Stranded on the Coldest Day of the Year | A Cold Day for a Swim
They were stranded on a pile of rocks 200 yards from shore. The wind chill was 53 degrees below zero. There was no help in sight. And the tide was rising.
The folks who live around Jonesport and Beals Island, two Maine coast communities that face each other across a narrow sound, would remember January 25, 1991, as the coldest day of the year. The temperature never rose above zero, and the 45-mile-per-hour wind produced a windchill of 53 degrees below. Most of the lobstermen and draggers stayed home. But periwinkles were bringing a good price — 55 cents a pound. So Roger Chandler had borrowed a boat from his mother and told his friend Phil Rossi that he knew of some ledges that hadn’t been overworked. The two men spend most of the year digging worms. But the bloodworm and sandworm markets close each November, sending them out to look for winter work. Both needed money enough to ignore the stinging wind.
The two of them drove an hour up the Maine coast from Ellsworth to Beals Island and into the driveway of a large, empty summer cottage on the water. Roger knew the caretaker wouldn’t mind their using the driveway, and he figured the trees surrounding the cottage would offer some shelter from the wind. They dragged Chandler’s ten-foot skiff down a steep incline into the 29 degree water (salt water has a lower freezing point than fresh water). Phil’s face bloomed into a deep red from the cold, and he had to shout to be heard over the roar of the wind. “Garneys!” Phil bellowed. “We’re a couple of garneys to be workin’ a day like this.” Roger didn’t smile. He’d been called a moneygrubber before.
They set out at low tide, when the ledges, now only 50 yards from shore, were exposed. It was approaching noon. Almost two hours later, having scoured two ledges, they pulled up on a third and agreed it would be the last stop. They had already collected nearly 100 pounds of periwinkles, and the cold had settled in their aching backs and knees. Also, the tide was coming in, and soon the ledges would be underwater.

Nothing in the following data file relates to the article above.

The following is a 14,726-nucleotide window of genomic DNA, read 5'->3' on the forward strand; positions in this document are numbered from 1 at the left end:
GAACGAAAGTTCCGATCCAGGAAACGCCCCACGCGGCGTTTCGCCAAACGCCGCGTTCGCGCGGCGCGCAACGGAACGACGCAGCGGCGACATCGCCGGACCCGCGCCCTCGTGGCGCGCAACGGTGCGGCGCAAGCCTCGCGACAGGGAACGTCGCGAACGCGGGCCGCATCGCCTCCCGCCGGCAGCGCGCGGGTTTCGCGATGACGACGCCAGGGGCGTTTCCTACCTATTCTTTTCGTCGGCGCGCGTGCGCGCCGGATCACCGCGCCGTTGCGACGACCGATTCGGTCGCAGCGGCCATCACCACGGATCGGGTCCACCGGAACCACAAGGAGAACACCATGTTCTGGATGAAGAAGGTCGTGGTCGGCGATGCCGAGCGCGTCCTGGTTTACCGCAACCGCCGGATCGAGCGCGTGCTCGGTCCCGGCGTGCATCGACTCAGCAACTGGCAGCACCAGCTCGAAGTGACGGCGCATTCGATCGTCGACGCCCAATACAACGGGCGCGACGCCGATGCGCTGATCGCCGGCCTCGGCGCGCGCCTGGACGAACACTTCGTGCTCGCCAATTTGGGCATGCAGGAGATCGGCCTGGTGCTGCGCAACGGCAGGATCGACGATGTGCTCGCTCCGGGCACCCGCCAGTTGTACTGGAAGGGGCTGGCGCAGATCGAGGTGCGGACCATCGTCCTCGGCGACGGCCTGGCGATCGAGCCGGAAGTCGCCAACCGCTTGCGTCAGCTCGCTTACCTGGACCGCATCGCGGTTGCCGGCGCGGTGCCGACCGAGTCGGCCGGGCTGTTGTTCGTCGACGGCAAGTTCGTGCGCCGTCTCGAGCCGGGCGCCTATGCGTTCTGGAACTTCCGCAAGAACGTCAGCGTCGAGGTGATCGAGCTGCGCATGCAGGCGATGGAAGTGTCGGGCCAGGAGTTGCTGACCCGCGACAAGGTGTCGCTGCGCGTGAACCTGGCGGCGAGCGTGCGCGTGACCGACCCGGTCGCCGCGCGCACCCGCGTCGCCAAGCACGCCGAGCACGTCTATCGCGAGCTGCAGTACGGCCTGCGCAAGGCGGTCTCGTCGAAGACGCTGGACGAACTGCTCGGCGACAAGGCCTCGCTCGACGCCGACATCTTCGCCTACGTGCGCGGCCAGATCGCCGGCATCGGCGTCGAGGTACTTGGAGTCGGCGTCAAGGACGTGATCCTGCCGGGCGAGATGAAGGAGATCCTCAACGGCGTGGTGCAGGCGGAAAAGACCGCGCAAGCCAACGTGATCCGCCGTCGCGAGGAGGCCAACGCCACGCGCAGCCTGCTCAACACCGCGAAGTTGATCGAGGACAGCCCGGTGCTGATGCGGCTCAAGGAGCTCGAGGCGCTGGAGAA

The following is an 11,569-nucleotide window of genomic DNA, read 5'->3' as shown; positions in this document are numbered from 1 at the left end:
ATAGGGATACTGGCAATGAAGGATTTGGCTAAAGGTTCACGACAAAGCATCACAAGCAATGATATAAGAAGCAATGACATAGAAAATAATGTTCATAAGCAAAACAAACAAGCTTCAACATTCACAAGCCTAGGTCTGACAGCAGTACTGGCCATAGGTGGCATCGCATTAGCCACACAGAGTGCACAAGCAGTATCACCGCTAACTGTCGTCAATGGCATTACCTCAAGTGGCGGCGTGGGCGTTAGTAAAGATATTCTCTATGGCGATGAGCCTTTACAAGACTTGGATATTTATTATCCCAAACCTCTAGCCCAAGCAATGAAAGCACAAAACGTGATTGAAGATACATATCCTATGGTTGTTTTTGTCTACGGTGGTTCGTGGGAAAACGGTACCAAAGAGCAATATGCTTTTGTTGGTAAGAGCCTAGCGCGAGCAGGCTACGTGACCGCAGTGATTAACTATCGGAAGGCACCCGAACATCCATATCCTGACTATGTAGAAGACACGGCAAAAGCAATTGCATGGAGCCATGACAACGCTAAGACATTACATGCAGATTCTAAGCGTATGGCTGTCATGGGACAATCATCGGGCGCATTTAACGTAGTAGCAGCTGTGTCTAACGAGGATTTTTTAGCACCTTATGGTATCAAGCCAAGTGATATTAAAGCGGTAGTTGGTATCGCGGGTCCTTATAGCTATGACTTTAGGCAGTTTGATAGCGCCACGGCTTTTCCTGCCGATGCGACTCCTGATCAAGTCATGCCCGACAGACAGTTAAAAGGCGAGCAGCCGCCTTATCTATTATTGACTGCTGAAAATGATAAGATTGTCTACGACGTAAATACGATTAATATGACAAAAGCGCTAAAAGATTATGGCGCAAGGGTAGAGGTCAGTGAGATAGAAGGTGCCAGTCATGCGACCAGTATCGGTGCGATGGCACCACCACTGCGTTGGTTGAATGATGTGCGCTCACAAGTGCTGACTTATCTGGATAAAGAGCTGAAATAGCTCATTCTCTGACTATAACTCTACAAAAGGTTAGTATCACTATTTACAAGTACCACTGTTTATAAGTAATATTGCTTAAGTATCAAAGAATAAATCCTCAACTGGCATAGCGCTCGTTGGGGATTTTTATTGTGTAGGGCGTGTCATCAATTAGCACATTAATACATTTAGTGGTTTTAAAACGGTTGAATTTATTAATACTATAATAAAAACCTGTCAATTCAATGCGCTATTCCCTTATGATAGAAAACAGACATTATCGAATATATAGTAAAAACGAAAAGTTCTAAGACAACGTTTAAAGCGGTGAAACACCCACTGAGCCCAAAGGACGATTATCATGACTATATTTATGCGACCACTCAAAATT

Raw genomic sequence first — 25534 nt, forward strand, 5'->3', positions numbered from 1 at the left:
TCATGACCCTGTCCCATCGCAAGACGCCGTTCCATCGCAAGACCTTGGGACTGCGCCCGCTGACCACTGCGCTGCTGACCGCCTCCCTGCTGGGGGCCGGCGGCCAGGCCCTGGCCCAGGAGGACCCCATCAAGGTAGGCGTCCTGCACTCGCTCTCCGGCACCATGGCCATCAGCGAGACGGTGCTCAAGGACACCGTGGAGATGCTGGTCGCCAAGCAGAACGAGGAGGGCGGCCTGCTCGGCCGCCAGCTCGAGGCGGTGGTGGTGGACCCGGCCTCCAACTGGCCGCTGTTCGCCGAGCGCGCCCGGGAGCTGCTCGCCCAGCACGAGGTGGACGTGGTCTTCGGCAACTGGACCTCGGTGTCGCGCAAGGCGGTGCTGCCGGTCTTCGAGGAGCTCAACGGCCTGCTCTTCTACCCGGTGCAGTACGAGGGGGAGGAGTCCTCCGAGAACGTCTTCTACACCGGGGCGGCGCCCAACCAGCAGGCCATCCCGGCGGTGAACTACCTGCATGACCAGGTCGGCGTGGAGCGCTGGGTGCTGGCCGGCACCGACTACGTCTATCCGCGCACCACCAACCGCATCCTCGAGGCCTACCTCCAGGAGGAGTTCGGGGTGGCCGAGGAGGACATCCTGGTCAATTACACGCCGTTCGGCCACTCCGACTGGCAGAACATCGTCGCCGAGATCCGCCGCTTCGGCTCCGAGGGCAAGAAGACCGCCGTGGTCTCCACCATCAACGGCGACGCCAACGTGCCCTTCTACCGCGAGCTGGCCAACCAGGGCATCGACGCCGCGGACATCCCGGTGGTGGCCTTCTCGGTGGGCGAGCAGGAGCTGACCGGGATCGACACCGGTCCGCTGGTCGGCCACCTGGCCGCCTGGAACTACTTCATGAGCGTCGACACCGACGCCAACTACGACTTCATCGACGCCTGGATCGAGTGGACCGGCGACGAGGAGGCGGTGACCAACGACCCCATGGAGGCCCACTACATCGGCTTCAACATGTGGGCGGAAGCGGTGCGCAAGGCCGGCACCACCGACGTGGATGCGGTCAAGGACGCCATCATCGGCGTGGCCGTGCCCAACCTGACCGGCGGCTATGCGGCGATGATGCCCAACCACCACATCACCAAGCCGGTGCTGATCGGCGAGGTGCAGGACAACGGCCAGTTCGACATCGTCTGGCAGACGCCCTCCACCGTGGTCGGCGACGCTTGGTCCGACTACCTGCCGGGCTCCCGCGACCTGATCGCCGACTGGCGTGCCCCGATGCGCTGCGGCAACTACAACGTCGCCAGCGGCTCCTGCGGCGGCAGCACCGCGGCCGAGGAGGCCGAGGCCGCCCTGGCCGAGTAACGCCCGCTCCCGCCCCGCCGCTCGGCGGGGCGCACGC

After climbing onto the ledge, Phil immediately bent to scoop loose shells into his bucket. Roger pulled the boat well out of the water, but didn’t stop to tie it up. Roger grabbed his bucket and went to work. In a few minutes, both men had worked their way out of sight of the boat.
The wind was ferocious. Even in the lee of the tree line, gusts would suddenly howl down on them. Phil was glad when his bucket was filled, and he turned to empty it into the skiff. But the skiff was nowhere to be seen.
“Hey, Roger,” Phil shouted. “What’d you do with the boat?”
Roger stood up, startled. They both saw it at the same moment, about 40 feet away, the wind pushing it out to sea faster than either of them could swim.
Roger’s first thought, absurdly, was that it was his father’s boat. Then the terrible danger of their situation hit him. They were stranded on a small pile of rocks in a frigid wind with a rapidly rising tide. In three hours, the rocks would be submerged. They hadn’t seen another boat all day. He turned to Phil. “We’re dead.”
At 32, Phil was a year older than Roger and felt protective of him. He wasn’t ready to give in to despair. “No,” Phil said. “We’ve got to swim.”
Roger was already shaking his head. He had never learned to move very fast in water or very far. He looked at the shore. As the tide rose, covering the shore, safety was moving farther away every minute. He turned and looked out to sea. The little boat was barely visible in the vapor produced by the collision of the cold water and the much colder air.
In a few minutes it would be out of sight. Staring out to sea, he said again and again, “We’re dead.”
“Forget the boat, Roger. It’s gone.”
“I have to see where it goes.”